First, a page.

How many of us think of the New Year as a time to find or create that better version of ourselves? Watch TV for any period of time and you’ll see an increase in ads for weight loss programs, giving up sugar programs, and self-care programs and apps. There is something about the opportunity of a clean start that is appealing to the human mind. It represents infinite possibilities. It creates hope.
I don’t know about you, but my time and energy are limited. Life is demanding and we frequently have to choose how to spend our time. If you spend it on exercise or working on changing something in your diet, you want to see results. (I do, too!) That becomes the challenge in the health world – most things do not change quickly. But what if you could target activities and changes in diet specifically for you and your unique genetic composition, increasing the potential for better and faster outcomes? That is exactly what epigenetics does.
Epigenetics combines the knowledge of your unique genetic information, biochemistry and the impacts of your food and drink choices, stress level and exposures to environmental pollutants to inform a personalized health plan for you. It is an actual look at how your body functions on a cellular, hormonal, and neurotransmitter level which allows a targeted approach to achieve your health goals. We can use epigenetics to improve anxiety and depression, to increase energy levels, and to improve how we respond to stress. Epigenetics is great for disease prevention and health optimization, too.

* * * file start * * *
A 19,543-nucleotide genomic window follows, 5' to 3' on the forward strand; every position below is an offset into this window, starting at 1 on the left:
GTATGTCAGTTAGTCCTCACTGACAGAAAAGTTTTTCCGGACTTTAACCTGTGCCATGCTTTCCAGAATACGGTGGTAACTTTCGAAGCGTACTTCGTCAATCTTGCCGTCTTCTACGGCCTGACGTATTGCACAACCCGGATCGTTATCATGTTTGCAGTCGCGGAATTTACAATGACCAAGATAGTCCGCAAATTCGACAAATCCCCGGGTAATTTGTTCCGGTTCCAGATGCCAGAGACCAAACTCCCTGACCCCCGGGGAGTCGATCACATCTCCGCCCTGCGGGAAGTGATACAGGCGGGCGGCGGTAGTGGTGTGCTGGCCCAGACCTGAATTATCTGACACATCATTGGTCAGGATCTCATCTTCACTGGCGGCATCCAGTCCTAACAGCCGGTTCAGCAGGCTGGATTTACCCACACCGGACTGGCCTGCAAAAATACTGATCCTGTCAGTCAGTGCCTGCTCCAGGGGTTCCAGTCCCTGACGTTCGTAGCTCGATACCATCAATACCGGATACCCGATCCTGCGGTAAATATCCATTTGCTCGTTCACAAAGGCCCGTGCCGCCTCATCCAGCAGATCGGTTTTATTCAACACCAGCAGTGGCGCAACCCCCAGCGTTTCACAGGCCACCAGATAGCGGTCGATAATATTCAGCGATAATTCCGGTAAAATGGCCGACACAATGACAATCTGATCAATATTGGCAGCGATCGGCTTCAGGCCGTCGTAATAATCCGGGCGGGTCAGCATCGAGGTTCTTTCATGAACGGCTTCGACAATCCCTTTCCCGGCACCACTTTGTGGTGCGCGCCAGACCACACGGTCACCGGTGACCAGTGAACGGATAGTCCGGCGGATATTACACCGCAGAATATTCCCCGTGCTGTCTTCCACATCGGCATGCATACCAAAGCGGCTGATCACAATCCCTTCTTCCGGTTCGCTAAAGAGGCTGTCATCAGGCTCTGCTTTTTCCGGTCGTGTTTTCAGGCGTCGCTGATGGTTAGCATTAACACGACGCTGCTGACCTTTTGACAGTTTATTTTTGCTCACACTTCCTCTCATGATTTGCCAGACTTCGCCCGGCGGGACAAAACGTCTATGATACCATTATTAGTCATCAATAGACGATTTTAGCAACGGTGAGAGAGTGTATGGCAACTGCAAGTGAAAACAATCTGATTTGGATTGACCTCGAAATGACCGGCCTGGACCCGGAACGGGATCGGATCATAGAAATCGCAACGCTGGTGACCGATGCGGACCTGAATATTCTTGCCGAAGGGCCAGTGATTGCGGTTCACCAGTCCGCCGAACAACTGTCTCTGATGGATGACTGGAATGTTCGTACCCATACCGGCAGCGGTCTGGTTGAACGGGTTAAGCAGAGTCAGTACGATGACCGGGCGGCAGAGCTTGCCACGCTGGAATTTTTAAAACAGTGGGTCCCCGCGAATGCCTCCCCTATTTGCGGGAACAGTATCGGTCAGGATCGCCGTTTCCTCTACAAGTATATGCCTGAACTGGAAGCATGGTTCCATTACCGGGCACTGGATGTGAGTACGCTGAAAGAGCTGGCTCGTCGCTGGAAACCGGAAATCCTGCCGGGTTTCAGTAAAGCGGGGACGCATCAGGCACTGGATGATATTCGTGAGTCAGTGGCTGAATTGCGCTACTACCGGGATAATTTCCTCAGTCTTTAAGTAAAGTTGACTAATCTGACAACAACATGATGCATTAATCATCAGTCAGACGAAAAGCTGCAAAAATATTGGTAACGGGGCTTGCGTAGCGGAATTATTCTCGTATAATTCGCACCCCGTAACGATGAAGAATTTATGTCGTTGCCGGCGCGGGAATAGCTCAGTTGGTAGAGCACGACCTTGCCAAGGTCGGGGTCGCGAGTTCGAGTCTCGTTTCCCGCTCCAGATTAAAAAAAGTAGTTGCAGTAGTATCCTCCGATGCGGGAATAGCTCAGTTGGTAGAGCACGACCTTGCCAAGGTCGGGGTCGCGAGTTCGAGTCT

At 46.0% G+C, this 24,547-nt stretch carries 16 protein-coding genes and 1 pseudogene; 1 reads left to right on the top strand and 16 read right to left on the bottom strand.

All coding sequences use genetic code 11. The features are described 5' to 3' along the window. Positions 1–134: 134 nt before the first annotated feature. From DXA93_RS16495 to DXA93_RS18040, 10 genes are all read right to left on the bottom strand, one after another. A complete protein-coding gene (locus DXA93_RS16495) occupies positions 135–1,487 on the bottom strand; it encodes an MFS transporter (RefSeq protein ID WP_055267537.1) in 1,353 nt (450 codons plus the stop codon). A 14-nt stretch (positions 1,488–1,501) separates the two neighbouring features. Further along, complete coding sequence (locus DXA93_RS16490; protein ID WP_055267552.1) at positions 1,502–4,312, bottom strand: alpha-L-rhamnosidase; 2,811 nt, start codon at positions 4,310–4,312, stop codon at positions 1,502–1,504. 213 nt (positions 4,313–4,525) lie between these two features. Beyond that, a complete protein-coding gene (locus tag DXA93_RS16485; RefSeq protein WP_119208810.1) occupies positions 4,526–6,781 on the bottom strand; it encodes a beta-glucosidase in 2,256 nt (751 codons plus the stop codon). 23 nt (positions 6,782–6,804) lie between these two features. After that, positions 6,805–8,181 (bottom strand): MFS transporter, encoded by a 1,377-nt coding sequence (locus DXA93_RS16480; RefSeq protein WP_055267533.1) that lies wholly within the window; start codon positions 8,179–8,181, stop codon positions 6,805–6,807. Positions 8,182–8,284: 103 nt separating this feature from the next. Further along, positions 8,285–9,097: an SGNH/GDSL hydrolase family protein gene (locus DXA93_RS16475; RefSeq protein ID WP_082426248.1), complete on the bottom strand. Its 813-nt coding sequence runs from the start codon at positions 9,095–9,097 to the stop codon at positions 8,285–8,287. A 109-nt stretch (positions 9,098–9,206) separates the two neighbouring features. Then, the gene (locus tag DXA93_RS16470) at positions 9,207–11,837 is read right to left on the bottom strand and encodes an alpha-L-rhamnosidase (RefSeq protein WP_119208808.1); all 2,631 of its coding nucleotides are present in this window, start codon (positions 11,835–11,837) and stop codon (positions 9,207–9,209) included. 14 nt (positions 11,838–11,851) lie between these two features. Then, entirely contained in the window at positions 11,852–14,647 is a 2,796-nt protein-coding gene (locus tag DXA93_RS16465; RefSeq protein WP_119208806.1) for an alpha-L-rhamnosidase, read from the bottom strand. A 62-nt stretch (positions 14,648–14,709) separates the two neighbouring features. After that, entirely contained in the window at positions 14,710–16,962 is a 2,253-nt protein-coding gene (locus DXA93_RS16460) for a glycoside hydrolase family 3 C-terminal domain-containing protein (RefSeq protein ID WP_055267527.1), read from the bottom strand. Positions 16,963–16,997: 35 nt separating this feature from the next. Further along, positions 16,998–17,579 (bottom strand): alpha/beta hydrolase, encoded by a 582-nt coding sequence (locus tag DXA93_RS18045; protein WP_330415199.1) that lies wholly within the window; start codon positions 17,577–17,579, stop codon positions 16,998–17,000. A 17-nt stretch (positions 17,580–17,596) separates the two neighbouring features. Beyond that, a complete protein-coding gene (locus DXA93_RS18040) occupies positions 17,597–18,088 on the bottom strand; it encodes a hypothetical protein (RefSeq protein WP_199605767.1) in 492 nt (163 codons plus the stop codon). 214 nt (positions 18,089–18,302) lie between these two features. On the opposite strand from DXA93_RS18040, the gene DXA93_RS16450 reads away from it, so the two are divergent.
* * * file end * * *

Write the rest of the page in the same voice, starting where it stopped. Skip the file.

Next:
One quick clarification, I am not talking about changing the actual genes with which we were born and this is not genetic counseling like you might experience if you have a family member with breast cancer or colon cancer. Think of this more as another tool in your general health toolbox, although most providers are still not very comfortable with incorporating epigenetics into their practice.
A provider that uses epigenetics as one of their tools will likely need you to be comfortable with genetic testing. While genetic testing is not a requirement to incorporate epigenetic fundamentals into your health routine, it does help target strategies. Testing may look like a standard kit from 23andme or ancestry.com or, if you have concerns over privacy, there are a number of private labs out there who do similar testing. The raw data from 23andme or ancestry.com is then plugged into a program like StrateGene by Dr. Ben Lynch or Sterling’s App by MTHFRSupport.com and you then have a report in hand which is rich in insight into your health. With testing, there are two hurdles to be aware of: 1.) insurance generally does not cover the cost of these tests (check with your provider about potential options, especially for a single test like MTHFR), and 2.) interpretation of these tests can be quite overwhelming!
The magic of epigenetics is working with a provider who has expertise in creating a personal plan for you using that report and your personal health story. Dr. Melissa at Grace Integrative Medicine has advanced training and practical experience in epigenetics, both from her personal health journey and that of her clients. If you are looking for a new approach to your health-related New Year’s Resolutions for 2020, give us a call. Happy New Year, Everyone!